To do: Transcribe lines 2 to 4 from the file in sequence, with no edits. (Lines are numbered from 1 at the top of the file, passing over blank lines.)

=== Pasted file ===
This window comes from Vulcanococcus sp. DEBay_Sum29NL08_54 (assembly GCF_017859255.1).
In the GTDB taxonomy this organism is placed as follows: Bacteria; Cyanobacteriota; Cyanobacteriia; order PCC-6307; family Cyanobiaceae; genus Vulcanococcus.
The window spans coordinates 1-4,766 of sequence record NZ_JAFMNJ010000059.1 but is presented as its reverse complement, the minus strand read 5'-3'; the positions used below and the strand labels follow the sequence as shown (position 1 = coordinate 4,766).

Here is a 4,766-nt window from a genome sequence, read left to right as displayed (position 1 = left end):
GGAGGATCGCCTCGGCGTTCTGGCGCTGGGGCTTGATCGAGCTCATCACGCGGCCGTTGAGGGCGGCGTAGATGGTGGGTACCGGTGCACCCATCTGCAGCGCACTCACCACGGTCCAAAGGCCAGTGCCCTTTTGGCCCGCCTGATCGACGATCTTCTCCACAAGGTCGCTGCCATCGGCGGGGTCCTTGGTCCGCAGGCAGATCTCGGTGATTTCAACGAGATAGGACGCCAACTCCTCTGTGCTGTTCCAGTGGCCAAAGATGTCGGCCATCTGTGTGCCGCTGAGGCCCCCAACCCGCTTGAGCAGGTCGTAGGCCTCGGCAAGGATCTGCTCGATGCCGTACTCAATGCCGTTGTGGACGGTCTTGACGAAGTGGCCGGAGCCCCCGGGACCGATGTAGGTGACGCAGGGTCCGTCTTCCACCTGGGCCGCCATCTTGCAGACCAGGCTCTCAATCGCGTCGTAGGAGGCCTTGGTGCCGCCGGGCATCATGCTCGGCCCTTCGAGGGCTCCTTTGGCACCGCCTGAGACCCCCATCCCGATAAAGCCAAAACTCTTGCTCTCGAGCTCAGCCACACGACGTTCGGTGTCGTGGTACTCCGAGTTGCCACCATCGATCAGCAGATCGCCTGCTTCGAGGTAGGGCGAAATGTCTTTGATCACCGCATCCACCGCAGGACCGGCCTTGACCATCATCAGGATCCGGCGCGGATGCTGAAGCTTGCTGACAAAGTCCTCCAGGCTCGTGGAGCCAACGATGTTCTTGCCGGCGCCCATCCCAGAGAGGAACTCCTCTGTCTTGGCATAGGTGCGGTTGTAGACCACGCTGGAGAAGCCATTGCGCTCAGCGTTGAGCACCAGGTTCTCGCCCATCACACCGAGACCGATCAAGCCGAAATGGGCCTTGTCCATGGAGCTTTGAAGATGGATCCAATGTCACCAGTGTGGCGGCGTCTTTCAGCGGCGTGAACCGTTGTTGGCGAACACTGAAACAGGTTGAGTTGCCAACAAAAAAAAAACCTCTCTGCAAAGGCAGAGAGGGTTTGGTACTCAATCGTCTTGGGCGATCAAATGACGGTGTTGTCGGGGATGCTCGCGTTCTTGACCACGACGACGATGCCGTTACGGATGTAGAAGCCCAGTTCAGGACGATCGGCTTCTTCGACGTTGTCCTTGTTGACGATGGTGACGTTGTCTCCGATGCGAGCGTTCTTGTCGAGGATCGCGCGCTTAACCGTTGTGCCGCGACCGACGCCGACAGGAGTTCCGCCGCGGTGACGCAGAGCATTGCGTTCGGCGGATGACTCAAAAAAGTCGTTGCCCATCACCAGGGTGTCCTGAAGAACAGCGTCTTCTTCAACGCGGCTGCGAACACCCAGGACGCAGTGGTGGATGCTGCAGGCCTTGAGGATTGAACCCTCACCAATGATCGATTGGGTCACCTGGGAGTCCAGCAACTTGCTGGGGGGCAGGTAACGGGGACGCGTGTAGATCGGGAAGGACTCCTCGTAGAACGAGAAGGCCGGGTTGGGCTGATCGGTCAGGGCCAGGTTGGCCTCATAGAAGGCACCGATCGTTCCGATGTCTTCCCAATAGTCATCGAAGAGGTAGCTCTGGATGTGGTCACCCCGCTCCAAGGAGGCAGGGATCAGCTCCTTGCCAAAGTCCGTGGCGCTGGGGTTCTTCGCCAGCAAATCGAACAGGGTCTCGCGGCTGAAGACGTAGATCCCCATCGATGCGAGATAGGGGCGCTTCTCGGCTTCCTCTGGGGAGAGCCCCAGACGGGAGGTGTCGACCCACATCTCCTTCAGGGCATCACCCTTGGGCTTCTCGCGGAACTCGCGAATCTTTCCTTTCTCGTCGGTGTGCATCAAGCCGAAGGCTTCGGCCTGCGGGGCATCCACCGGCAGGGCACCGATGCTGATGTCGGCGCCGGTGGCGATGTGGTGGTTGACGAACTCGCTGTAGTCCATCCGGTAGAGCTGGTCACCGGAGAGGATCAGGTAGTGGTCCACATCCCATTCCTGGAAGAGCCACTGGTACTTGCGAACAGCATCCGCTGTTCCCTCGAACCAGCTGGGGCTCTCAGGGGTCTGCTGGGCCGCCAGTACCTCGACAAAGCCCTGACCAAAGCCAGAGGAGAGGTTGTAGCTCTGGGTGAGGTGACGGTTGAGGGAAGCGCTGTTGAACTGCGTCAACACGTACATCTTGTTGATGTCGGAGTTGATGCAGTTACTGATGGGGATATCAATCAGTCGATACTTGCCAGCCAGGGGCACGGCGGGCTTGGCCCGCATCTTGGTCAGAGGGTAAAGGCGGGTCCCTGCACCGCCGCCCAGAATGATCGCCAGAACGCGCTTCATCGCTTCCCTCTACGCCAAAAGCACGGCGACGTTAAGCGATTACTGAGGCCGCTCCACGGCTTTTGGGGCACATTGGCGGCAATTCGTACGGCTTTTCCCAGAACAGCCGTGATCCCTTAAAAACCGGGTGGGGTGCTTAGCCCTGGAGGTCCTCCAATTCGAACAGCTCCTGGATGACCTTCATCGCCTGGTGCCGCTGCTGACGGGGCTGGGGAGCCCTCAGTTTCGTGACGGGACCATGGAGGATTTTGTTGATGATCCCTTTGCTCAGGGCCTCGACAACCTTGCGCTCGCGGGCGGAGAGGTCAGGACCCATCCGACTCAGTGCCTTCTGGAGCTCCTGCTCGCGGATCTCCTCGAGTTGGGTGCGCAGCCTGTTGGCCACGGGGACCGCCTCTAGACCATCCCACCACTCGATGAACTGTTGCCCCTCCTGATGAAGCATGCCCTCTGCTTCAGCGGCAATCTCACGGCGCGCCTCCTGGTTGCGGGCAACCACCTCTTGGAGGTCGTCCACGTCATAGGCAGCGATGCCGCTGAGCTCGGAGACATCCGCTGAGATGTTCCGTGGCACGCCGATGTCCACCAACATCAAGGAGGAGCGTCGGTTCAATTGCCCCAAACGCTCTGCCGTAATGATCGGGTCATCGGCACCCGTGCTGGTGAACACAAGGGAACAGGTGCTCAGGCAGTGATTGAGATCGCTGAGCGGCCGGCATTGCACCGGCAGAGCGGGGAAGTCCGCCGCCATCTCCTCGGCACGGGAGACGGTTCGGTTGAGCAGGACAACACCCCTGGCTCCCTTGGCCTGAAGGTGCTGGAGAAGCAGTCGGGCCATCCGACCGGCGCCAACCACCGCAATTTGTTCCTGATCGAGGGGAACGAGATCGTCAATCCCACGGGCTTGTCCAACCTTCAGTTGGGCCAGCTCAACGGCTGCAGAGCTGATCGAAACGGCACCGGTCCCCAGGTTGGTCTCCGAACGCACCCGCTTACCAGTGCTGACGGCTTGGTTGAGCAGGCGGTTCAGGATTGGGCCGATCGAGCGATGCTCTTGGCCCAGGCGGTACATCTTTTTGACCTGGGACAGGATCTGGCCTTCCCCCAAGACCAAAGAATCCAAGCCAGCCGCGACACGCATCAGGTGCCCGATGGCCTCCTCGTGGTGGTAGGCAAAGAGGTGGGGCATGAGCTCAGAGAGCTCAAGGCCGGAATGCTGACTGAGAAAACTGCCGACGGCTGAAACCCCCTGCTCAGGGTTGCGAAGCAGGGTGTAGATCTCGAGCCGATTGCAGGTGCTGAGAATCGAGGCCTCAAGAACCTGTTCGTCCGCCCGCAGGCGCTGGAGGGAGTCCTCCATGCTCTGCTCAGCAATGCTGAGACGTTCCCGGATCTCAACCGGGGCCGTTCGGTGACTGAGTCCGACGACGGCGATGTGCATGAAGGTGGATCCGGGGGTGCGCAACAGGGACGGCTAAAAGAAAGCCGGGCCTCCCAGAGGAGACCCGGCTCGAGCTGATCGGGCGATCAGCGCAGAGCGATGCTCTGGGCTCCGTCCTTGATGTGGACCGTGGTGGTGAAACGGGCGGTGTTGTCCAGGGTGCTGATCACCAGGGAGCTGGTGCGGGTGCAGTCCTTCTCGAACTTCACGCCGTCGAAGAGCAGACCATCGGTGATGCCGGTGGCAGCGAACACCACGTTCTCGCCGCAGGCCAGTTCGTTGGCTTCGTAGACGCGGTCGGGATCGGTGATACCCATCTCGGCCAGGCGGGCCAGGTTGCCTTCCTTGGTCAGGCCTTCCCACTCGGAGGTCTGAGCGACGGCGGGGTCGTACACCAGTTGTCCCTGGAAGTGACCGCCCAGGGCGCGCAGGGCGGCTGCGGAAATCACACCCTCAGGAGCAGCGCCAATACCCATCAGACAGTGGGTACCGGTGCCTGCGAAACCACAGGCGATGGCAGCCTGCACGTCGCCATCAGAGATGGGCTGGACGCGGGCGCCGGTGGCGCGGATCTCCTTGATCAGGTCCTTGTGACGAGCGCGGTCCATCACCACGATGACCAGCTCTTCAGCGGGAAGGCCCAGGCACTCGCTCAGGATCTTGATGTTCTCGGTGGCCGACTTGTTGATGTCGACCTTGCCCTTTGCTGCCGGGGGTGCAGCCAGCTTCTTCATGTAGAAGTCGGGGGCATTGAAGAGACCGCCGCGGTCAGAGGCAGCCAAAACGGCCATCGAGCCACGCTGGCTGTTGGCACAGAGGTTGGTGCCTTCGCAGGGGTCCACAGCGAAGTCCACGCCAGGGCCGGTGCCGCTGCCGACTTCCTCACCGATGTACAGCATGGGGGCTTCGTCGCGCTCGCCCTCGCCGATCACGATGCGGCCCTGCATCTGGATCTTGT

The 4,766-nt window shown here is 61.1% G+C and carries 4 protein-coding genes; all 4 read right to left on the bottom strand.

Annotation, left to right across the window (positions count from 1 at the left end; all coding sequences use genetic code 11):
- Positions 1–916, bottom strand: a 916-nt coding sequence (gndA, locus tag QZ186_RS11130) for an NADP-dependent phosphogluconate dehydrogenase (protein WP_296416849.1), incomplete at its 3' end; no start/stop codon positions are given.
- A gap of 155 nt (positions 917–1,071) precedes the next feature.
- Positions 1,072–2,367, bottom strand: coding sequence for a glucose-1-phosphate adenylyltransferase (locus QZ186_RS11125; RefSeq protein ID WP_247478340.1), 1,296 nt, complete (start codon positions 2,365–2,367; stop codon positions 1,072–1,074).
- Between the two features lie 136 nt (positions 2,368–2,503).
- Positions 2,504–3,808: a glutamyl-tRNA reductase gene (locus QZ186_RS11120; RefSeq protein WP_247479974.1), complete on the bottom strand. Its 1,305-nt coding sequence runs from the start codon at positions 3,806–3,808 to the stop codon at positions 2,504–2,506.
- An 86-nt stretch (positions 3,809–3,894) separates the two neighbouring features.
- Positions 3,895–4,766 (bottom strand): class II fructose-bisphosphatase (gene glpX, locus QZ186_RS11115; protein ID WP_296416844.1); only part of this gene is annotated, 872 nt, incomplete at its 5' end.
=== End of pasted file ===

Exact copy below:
In the GTDB taxonomy this organism is placed as follows: Bacteria; Cyanobacteriota; Cyanobacteriia; order PCC-6307; family Cyanobiaceae; genus Vulcanococcus.
The window spans coordinates 1-4,766 of sequence record NZ_JAFMNJ010000059.1 but is presented as its reverse complement, the minus strand read 5'-3'; the positions used below and the strand labels follow the sequence as shown (position 1 = coordinate 4,766).

Here is a 4,766-nt window from a genome sequence, read left to right as displayed (position 1 = left end):